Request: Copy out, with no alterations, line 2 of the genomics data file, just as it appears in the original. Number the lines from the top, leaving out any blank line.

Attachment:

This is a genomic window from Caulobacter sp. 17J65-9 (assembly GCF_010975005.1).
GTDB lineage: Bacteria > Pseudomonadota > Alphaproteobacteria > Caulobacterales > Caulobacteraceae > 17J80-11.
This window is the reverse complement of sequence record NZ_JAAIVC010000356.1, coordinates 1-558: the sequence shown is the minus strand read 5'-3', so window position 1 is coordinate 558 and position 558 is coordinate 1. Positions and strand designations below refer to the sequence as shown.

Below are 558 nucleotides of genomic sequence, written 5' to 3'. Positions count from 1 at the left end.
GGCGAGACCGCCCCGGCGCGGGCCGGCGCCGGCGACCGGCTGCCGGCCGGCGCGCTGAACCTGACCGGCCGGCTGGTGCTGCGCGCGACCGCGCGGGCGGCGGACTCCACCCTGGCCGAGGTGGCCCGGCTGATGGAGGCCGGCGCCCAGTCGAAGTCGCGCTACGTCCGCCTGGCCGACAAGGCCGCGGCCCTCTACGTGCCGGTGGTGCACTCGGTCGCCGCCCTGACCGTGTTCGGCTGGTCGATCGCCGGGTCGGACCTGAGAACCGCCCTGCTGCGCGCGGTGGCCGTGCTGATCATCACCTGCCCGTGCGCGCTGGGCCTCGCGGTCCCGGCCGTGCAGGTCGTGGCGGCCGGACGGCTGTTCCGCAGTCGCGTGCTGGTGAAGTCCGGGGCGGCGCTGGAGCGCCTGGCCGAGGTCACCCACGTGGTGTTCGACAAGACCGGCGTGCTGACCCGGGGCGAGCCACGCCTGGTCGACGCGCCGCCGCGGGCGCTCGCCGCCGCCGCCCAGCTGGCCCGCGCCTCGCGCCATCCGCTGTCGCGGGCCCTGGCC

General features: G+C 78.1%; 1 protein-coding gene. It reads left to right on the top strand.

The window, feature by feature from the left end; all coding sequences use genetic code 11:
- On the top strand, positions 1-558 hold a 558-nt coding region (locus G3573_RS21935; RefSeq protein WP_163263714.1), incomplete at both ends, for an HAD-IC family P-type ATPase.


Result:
GTDB lineage: Bacteria > Pseudomonadota > Alphaproteobacteria > Caulobacterales > Caulobacteraceae > 17J80-11.